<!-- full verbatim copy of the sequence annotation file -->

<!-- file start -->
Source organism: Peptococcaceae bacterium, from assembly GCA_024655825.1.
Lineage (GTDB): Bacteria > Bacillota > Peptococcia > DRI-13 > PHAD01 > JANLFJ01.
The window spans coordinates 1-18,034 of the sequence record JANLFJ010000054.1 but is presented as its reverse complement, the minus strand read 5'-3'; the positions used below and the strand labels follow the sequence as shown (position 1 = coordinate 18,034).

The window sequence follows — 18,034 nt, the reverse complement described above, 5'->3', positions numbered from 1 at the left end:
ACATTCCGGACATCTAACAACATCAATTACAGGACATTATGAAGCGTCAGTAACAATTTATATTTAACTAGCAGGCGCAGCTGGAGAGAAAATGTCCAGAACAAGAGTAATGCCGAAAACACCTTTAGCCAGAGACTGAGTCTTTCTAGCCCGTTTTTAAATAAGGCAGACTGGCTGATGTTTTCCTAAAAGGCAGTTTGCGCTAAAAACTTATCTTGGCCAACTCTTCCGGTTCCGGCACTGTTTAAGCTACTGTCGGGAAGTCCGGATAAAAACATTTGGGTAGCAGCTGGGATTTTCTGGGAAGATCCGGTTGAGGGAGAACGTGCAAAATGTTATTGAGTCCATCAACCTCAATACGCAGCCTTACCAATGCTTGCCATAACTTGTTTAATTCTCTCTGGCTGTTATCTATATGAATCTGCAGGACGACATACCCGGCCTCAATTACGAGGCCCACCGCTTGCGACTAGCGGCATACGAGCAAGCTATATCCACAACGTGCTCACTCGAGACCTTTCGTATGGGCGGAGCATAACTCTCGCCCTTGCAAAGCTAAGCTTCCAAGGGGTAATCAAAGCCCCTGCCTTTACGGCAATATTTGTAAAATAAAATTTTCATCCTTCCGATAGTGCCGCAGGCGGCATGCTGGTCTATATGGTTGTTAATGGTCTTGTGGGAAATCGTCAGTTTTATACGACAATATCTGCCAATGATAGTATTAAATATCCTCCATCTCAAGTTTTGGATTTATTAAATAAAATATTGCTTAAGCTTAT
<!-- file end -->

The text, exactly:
Source organism: Peptococcaceae bacterium, from assembly GCA_024655825.1.
Lineage (GTDB): Bacteria > Bacillota > Peptococcia > DRI-13 > PHAD01 > JANLFJ01.
The window spans coordinates 1-18,034 of the sequence record JANLFJ010000054.1 but is presented as its reverse complement, the minus strand read 5'-3'; the positions used below and the strand labels follow the sequence as shown (position 1 = coordinate 18,034).

The window sequence follows — 18,034 nt, the reverse complement described above, 5'->3', positions numbered from 1 at the left end:
ACATTCCGGACATCTAACAACATCAATTACAGGACATTATGAAGCGTCAGTAACAATTTATATTTAACTAGCAGGCGCAGCTGGAGAGAAAATGTCCAGAACAAGAGTAATGCCGAAAACACCTTTAGCCAGAGACTGAGTCTTTCTAGCCCGTTTTTAAATAAGGCAGACTGGCTGATGTTTTCCTAAAAGGCAGTTTGCGCTAAAAACTTATCTTGGCCAACTCTTCCGGTTCCGGCACTGTTTAAGCTACTGTCGGGAAGTCCGGATAAAAACATTTGGGTAGCAGCTGGGATTTTCTGGGAAGATCCGGTTGAGGGAGAACGTGCAAAATGTTATTGAGTCCATCAACCTCAATACGCAGCCTTACCAATGCTTGCCATAACTTGTTTAATTCTCTCTGGCTGTTATCTATATGAATCTGCAGGACGACATACCCGGCCTCAATTACGAGGCCCACCGCTTGCGACTAGCGGCATACGAGCAAGCTATATCCACAACGTGCTCACTCGAGACCTTTCGTATGGGCGGAGCATAACTCTCGCCCTTGCAAAGCTAAGCTTCCAAGGGGTAATCAAAGCCCCTGCCTTTACGGCAATATTTGTAAAATAAAATTTTCATCCTTCCGATAGTGCCGCAGGCGGCATGCTGGTCTATATGGTTGTTAATGGTCTTGTGGGAAATCGTCAGTTTTATACGACAATATCTGCCAATGATAGTATTAAATATCCTCCATCTCAAGTTTTGGATTTATTAAATAAAATATTGCTTAAGCTTAT